#OTD in 1920 – Shooting of escaping Irish prisoners during the War of Independence.

By late 1920, the rules of war had broken down on both sides as the increasingly vicious Irish War of Independence gained momentum. Both sides were guilty of atrocities some of which did provoke public comments. Hansard reports the following exchange in the English House of Commons about the shooting of ‘escaping’ Irish prisoners: Lieut.-Commander […]

Read More
Advertisements

#OTD in 1920 – IRA members and brothers Patrick and Harry Loughnane were abducted and killed by Black and Tan Auxiliaries at Kinvara, Co Galway.

County Galway saw its share of controversial incidents during the War of Independence. Most of these incidents were carried out by Crown Forces, specifically the RIC and a new force, the Auxiliaries, created in order to help the RIC in dealing with militant republicanism. Patrick Loughnane (aged 29) was a local IRA leader and Sinn […]

Read More

#OTD in 1920 – The Secretary of State for War, Winston Churchill, suggested the formation of a “Special Emergency Gendarmerie, which would become a branch of the Royal Irish Constabulary.”

In response to ongoing violence and rebellion in Ireland and a brutal campaign of attrition against members of the Royal Irish Constabulary (RIC), the ADRIC was recruited in Great Britain from among ex-officers who had served in World War I, especially those who had served in the British Army (including the Royal Flying Corps). Most […]

Read More

#OTD in 1921 – Irish War of Independence | The Battle of Brunswick Street.

Dublin awoke on the morning to 14 March 1921, to the news that six IRA Volunteers, captured in an ambush at Drumcondra two months before, had been hanged, including Francis Xavier Flood, Thomas Bryan, Patrick Doyle, Bernard Ryan and Dermot O’Sullivan. The gates of Mountjoy Gaol were opened at 8:25 am and news of the […]

Read More

#OTD in 1921 – The Lord Mayor of Limerick, George Clancy, his predecessor, Michael O’Callaghan, and another prominent nationalist, Joseph O’Donoghue, are killed by policemen in Limerick during curfew hours.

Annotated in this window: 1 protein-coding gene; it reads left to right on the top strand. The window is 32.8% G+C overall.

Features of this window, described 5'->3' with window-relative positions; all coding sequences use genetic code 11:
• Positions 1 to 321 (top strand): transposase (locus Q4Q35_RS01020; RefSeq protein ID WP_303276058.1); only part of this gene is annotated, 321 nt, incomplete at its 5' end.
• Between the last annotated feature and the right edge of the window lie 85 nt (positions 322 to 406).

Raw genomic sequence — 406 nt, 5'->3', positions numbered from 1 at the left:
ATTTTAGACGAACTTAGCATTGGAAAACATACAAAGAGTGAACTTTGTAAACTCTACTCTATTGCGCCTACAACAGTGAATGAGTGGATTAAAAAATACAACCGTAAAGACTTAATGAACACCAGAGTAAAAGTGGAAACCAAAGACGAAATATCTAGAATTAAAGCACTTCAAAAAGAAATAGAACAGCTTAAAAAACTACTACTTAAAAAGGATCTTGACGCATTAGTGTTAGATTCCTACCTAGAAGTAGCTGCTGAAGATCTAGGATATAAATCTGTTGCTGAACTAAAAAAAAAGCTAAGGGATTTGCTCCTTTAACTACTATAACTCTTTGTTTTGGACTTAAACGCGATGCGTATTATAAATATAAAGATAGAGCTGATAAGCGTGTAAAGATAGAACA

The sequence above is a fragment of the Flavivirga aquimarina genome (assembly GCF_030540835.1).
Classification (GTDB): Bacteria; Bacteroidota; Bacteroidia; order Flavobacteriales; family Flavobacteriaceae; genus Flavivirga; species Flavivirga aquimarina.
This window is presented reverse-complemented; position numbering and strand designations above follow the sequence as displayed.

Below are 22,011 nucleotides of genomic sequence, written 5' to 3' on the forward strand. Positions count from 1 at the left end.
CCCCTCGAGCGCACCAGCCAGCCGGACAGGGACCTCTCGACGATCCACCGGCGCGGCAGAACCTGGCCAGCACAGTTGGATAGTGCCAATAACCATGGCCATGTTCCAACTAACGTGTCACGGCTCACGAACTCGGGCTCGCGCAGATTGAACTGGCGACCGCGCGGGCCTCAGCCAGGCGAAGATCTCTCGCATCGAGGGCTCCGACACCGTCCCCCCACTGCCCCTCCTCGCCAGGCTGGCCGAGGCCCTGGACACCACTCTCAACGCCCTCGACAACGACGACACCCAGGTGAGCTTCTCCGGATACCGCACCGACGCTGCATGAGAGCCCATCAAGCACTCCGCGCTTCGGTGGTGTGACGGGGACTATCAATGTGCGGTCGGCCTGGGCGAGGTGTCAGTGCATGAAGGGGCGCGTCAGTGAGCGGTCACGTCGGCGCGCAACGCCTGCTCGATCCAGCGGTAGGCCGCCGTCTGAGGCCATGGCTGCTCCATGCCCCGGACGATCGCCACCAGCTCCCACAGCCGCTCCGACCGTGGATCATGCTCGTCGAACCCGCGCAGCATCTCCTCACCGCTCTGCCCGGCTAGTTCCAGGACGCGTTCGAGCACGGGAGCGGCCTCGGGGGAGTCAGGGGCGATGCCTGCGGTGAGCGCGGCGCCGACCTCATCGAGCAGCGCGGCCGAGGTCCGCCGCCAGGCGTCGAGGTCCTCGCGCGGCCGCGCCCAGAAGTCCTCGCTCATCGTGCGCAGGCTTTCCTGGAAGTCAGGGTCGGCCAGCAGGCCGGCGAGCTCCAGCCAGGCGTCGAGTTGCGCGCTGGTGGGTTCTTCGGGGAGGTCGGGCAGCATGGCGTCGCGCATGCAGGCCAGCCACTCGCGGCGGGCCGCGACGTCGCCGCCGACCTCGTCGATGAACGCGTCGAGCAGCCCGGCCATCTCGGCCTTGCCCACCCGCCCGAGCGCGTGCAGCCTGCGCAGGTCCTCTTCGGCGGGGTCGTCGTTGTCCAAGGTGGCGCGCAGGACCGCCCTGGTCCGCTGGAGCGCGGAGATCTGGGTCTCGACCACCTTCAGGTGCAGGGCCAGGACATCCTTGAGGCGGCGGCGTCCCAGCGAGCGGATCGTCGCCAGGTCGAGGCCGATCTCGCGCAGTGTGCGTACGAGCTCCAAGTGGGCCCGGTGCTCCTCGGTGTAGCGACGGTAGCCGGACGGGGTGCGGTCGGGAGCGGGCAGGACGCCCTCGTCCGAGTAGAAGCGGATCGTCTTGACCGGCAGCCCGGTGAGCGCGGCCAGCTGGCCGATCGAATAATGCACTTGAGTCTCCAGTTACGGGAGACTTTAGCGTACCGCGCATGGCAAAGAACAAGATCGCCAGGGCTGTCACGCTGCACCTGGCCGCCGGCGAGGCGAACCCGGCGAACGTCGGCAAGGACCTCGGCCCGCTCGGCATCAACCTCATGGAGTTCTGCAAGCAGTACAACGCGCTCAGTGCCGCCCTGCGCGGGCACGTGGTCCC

George Clancy the Mayor of Limerick, and his immediate predecessor, Michael O’Callaghan were shot dead in their homes. Known as ‘the Curfew Murders’, as their houses were raided during the hours of curfew, their deaths shocked the whole City and Country and became International News. Mrs Clancy was wounded in a vain attempt to shield […]

Read More

#OTD in 1921 – The Clonmult Ambush: Twelve IRA volunteers were killed in Clonmult, near Midleton, Co Cork by British soldiers and Auxiliaries.

Irish Republican Army volunteers occupying a farmhouse in Clonmult, Co Cork were surrounded by a force of British Army, Royal Irish Constabulary and Auxiliaries. In the action that followed, twelve IRA volunteers were killed, four wounded and four captured. A total of 22 people died in the ambush and subsequent executions – 14 IRA members, […]

Read More

#OTD in 1921 – Drumcondra Murders: Republican activists James Murphy and Patrick Kennedy were arrested by Auxiliaries in Dublin.

James Murphy and Patrick Kennedy were arrested by Auxiliaries in Dublin and were in the custody of ‘F’ company . Two hours later, constables of the Dublin Metropolitan Police found the two men lying shot, with pails on their heads, in Clonturk Park, Drumcondra; Kennedy was dead, and Murphy was dying. Murphy died in Mater […]

Read More

#OTD in 1920 – Shooting of escaping Irish prisoners during the War of Independence.

By late 1920, the rules of war had broken down on both sides as the increasingly vicious Irish War of Independence gained momentum. Both sides were guilty of atrocities some of which did provoke public comments. Hansard reports the following exchange in the English House of Commons about the shooting of ‘escaping’ Irish prisoners: Lieut.-Commander […]

Read More

#OTD in 1920 – IRA members and brothers Patrick and Harry Loughnane were abducted and killed by Black and Tan Auxiliaries at Kinvara, Co Galway.

County Galway saw its share of controversial incidents during the War of Independence. Most of these incidents were carried out by Crown Forces, specifically the RIC and a new force, the Auxiliaries, created in order to help the RIC in dealing with militant republicanism. Patrick Loughnane (aged 29) was a local IRA leader and Sinn […]

Read More

#OTD in 1920 – The Secretary of State for War, Winston Churchill, suggested the formation of a “Special Emergency Gendarmerie, which would become a branch of the Royal Irish Constabulary.”

In response to ongoing violence and rebellion in Ireland and a brutal campaign of attrition against members of the Royal Irish Constabulary (RIC), the ADRIC was recruited in Great Britain from among ex-officers who had served in World War I, especially those who had served in the British Army (including the Royal Flying Corps). Most […]

Read More